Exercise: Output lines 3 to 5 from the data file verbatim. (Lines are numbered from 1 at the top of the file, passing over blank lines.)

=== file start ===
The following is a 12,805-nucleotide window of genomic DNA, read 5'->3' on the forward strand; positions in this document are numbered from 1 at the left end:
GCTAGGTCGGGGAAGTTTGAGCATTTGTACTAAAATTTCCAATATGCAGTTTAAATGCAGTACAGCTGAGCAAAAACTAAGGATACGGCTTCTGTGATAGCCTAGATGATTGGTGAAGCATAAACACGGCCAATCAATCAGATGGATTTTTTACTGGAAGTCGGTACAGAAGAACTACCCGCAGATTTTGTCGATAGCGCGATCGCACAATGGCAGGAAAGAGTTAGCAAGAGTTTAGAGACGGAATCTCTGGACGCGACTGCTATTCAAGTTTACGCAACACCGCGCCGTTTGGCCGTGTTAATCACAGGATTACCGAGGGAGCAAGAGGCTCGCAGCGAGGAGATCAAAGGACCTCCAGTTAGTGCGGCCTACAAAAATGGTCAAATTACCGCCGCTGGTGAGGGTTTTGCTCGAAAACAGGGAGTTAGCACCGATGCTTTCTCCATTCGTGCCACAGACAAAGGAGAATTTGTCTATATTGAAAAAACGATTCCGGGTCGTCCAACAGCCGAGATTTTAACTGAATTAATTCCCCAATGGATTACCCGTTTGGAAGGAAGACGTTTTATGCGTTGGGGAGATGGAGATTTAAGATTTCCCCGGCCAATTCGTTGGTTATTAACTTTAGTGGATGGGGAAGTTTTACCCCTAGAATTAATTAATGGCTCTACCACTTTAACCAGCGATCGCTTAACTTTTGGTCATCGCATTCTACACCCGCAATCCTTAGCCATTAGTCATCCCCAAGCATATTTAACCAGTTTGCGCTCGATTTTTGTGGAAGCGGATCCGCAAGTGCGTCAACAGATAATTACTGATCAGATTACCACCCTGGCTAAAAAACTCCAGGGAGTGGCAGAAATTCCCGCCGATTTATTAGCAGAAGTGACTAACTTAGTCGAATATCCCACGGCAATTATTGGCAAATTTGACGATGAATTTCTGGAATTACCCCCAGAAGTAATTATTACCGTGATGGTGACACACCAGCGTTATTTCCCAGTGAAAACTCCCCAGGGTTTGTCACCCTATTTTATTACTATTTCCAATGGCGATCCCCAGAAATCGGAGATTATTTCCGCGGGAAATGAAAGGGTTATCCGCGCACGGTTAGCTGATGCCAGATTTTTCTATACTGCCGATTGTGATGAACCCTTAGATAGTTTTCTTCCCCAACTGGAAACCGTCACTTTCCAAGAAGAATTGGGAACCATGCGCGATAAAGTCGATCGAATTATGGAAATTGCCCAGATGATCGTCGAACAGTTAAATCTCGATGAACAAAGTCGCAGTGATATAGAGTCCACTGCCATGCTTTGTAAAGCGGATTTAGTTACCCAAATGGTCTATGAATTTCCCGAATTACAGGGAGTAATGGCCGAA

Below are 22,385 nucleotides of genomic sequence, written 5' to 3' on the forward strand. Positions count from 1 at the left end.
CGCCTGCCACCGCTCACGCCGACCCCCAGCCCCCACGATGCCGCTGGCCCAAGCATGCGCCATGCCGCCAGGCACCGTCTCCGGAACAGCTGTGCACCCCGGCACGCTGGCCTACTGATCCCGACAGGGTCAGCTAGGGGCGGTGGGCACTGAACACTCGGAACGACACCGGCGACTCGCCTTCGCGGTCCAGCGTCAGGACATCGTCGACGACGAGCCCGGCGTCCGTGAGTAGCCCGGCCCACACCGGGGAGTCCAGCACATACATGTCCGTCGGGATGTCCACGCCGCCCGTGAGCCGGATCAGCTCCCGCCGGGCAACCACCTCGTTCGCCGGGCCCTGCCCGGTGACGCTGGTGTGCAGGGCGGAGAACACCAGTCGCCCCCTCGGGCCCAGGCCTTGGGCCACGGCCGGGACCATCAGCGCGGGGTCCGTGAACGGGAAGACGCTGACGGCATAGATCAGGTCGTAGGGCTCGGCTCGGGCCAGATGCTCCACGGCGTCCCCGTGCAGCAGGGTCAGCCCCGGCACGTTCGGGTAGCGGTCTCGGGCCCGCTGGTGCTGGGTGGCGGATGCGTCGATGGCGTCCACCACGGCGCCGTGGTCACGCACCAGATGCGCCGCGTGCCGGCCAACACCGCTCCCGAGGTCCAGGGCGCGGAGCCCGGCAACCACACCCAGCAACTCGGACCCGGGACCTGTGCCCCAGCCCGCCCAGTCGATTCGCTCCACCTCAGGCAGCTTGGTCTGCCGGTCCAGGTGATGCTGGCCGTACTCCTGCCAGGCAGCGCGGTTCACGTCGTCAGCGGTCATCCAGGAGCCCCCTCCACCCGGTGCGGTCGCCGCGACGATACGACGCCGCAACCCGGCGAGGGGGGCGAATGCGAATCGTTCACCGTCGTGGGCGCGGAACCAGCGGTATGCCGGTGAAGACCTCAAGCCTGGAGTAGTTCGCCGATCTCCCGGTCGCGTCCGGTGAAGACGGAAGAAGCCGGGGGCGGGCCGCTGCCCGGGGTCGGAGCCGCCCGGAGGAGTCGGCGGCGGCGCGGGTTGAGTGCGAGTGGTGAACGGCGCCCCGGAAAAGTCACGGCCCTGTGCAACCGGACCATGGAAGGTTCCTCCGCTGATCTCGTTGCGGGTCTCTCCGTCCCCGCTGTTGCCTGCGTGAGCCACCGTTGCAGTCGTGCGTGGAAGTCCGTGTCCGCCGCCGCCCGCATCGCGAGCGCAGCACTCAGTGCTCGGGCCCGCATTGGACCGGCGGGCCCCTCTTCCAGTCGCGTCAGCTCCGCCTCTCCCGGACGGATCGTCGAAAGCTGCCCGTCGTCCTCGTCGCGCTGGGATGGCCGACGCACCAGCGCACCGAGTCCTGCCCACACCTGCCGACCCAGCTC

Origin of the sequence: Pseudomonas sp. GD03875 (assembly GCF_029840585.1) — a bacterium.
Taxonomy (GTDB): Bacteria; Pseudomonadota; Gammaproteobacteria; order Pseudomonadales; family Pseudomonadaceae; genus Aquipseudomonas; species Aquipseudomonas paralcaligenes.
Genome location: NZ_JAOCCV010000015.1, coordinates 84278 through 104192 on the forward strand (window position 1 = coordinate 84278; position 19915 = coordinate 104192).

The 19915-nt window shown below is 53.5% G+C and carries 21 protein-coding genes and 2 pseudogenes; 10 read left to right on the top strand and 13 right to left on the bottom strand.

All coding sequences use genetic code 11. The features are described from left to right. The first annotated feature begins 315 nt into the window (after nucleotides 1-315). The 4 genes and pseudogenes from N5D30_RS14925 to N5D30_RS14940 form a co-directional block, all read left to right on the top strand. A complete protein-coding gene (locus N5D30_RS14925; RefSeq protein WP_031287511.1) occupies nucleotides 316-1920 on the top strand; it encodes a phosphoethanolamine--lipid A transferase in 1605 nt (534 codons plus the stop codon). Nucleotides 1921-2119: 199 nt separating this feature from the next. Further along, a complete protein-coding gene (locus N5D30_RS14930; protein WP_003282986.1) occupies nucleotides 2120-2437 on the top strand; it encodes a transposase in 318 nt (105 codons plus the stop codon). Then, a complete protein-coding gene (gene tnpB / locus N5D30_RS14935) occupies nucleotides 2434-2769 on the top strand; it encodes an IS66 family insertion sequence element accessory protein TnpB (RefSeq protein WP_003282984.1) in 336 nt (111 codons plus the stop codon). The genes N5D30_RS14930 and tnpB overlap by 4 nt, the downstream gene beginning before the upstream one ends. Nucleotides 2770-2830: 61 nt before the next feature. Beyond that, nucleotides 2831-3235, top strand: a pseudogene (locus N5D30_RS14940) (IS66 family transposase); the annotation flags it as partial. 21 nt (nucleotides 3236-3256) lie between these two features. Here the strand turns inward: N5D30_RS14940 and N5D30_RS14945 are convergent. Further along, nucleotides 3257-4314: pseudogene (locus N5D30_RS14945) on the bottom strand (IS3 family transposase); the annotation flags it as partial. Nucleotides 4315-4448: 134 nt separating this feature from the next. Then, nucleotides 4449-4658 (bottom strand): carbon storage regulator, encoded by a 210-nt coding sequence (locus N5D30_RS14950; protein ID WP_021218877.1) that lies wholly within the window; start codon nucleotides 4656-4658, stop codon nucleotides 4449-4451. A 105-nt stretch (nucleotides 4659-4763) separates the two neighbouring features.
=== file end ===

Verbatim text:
Below are 22,385 nucleotides of genomic sequence, written 5' to 3' on the forward strand. Positions count from 1 at the left end.
CGCCTGCCACCGCTCACGCCGACCCCCAGCCCCCACGATGCCGCTGGCCCAAGCATGCGCCATGCCGCCAGGCACCGTCTCCGGAACAGCTGTGCACCCCGGCACGCTGGCCTACTGATCCCGACAGGGTCAGCTAGGGGCGGTGGGCACTGAACACTCGGAACGACACCGGCGACTCGCCTTCGCGGTCCAGCGTCAGGACATCGTCGACGACGAGCCCGGCGTCCGTGAGTAGCCCGGCCCACACCGGGGAGTCCAGCACATACATGTCCGTCGGGATGTCCACGCCGCCCGTGAGCCGGATCAGCTCCCGCCGGGCAACCACCTCGTTCGCCGGGCCCTGCCCGGTGACGCTGGTGTGCAGGGCGGAGAACACCAGTCGCCCCCTCGGGCCCAGGCCTTGGGCCACGGCCGGGACCATCAGCGCGGGGTCCGTGAACGGGAAGACGCTGACGGCATAGATCAGGTCGTAGGGCTCGGCTCGGGCCAGATGCTCCACGGCGTCCCCGTGCAGCAGGGTCAGCCCCGGCACGTTCGGGTAGCGGTCTCGGGCCCGCTGGTGCTGGGTGGCGGATGCGTCGATGGCGTCCACCACGGCGCCGTGGTCACGCACCAGATGCGCCGCGTGCCGGCCAACACCGCTCCCGAGGTCCAGGGCGCGGAGCCCGGCAACCACACCCAGCAACTCGGACCCGGGACCTGTGCCCCAGCCCGCCCAGTCGATTCGCTCCACCTCAGGCAGCTTGGTCTGCCGGTCCAGGTGATGCTGGCCGTACTCCTGCCAGGCAGCGCGGTTCACGTCGTCAGCGGTCATCCAGGAGCCCCCTCCACCCGGTGCGGTCGCCGCGACGATACGACGCCGCAACCCGGCGAGGGGGGCGAATGCGAATCGTTCACCGTCGTGGGCGCGGAACCAGCGGTATGCCGGTGAAGACCTCAAGCCTGGAGTAGTTCGCCGATCTCCCGGTCGCGTCCGGTGAAGACGGAAGAAGCCGGGGGCGGGCCGCTGCCCGGGGTCGGAGCCGCCCGGAGGAGTCGGCGGCGGCGCGGGTTGAGTGCGAGTGGTGAACGGCGCCCCGGAAAAGTCACGGCCCTGTGCAACCGGACCATGGAAGGTTCCTCCGCTGATCTCGTTGCGGGTCTCTCCGTCCCCGCTGTTGCCTGCGTGAGCCACCGTTGCAGTCGTGCGTGGAAGTCCGTGTCCGCCGCCGCCCGCATCGCGAGCGCAGCACTCAGTGCTCGGGCCCGCATTGGACCGGCGGGCCCCTCTTCCAGTCGCGTCAGCTCCGCCTCTCCCGGACGGATCGTCGAAAGCTGCCCGTCGTCCTCGTCGCGCTGGGATGGCCGACGCACCAGCGCACCGAGTCCTGCCCACACCTGCCGACCCAGCTC

Origin of the sequence: Pseudomonas sp. GD03875 (assembly GCF_029840585.1) — a bacterium.